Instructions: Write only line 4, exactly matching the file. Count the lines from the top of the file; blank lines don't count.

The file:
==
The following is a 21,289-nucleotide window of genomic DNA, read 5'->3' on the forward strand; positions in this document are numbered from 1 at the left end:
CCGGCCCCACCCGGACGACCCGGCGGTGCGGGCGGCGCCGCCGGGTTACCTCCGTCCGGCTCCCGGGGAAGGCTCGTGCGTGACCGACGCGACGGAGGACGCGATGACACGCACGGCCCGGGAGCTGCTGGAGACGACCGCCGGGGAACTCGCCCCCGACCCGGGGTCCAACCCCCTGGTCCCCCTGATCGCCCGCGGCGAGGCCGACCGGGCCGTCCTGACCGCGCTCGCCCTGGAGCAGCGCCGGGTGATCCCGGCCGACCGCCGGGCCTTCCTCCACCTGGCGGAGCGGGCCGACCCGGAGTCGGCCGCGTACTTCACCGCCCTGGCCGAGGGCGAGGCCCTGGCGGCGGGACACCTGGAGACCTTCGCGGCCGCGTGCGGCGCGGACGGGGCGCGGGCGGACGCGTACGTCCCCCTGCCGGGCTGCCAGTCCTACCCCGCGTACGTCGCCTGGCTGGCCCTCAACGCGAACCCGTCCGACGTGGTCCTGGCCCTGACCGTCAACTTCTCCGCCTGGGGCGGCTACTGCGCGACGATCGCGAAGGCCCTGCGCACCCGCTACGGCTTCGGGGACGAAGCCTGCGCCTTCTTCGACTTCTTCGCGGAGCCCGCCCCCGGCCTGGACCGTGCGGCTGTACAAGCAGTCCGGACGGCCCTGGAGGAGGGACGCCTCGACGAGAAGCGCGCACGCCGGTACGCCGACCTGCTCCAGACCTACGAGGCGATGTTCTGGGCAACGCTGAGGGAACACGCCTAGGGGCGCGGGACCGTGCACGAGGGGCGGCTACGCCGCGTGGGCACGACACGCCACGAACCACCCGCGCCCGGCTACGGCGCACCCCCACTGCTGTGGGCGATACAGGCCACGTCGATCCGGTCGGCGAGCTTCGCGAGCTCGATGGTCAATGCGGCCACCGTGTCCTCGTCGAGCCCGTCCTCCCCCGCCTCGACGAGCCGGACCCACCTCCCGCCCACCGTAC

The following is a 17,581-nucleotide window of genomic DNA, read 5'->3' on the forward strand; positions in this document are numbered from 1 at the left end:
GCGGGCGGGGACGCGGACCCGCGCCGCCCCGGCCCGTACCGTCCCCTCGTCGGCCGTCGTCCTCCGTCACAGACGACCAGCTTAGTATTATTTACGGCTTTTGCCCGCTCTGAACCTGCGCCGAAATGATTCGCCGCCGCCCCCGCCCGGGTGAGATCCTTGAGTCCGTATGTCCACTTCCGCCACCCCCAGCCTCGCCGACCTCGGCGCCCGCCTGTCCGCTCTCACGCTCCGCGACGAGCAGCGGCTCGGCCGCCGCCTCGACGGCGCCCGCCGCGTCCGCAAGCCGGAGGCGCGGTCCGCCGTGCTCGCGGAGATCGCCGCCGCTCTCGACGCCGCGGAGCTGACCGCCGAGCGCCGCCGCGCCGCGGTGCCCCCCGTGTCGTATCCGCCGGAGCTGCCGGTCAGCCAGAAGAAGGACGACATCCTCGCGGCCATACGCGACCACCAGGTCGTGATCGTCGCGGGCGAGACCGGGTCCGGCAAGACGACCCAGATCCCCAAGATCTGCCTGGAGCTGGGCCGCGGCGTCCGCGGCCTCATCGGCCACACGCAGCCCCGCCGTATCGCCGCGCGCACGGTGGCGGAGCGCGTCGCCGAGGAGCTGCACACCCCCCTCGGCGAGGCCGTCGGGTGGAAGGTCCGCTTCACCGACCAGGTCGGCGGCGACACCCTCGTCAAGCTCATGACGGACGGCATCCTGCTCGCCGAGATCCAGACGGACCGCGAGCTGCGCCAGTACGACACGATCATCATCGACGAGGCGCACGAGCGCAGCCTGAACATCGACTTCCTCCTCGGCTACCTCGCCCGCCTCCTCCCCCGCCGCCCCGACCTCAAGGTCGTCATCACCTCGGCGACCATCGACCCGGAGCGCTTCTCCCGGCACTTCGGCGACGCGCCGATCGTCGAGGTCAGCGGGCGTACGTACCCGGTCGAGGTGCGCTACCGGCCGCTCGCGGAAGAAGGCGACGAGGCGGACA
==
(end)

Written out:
GCGGGCGGGGACGCGGACCCGCGCCGCCCCGGCCCGTACCGTCCCCTCGTCGGCCGTCGTCCTCCGTCACAGACGACCAGCTTAGTATTATTTACGGCTTTTGCCCGCTCTGAACCTGCGCCGAAATGATTCGCCGCCGCCCCCGCCCGGGTGAGATCCTTGAGTCCGTATGTCCACTTCCGCCACCCCCAGCCTCGCCGACCTCGGCGCCCGCCTGTCCGCTCTCACGCTCCGCGACGAGCAGCGGCTCGGCCGCCGCCTCGACGGCGCCCGCCGCGTCCGCAAGCCGGAGGCGCGGTCCGCCGTGCTCGCGGAGATCGCCGCCGCTCTCGACGCCGCGGAGCTGACCGCCGAGCGCCGCCGCGCCGCGGTGCCCCCCGTGTCGTATCCGCCGGAGCTGCCGGTCAGCCAGAAGAAGGACGACATCCTCGCGGCCATACGCGACCACCAGGTCGTGATCGTCGCGGGCGAGACCGGGTCCGGCAAGACGACCCAGATCCCCAAGATCTGCCTGGAGCTGGGCCGCGGCGTCCGCGGCCTCATCGGCCACACGCAGCCCCGCCGTATCGCCGCGCGCACGGTGGCGGAGCGCGTCGCCGAGGAGCTGCACACCCCCCTCGGCGAGGCCGTCGGGTGGAAGGTCCGCTTCACCGACCAGGTCGGCGGCGACACCCTCGTCAAGCTCATGACGGACGGCATCCTGCTCGCCGAGATCCAGACGGACCGCGAGCTGCGCCAGTACGACACGATCATCATCGACGAGGCGCACGAGCGCAGCCTGAACATCGACTTCCTCCTCGGCTACCTCGCCCGCCTCCTCCCCCGCCGCCCCGACCTCAAGGTCGTCATCACCTCGGCGACCATCGACCCGGAGCGCTTCTCCCGGCACTTCGGCGACGCGCCGATCGTCGAGGTCAGCGGGCGTACGTACCCGGTCGAGGTGCGCTACCGGCCGCTCGCGGAAGAAGGCGACGAGGCGGACA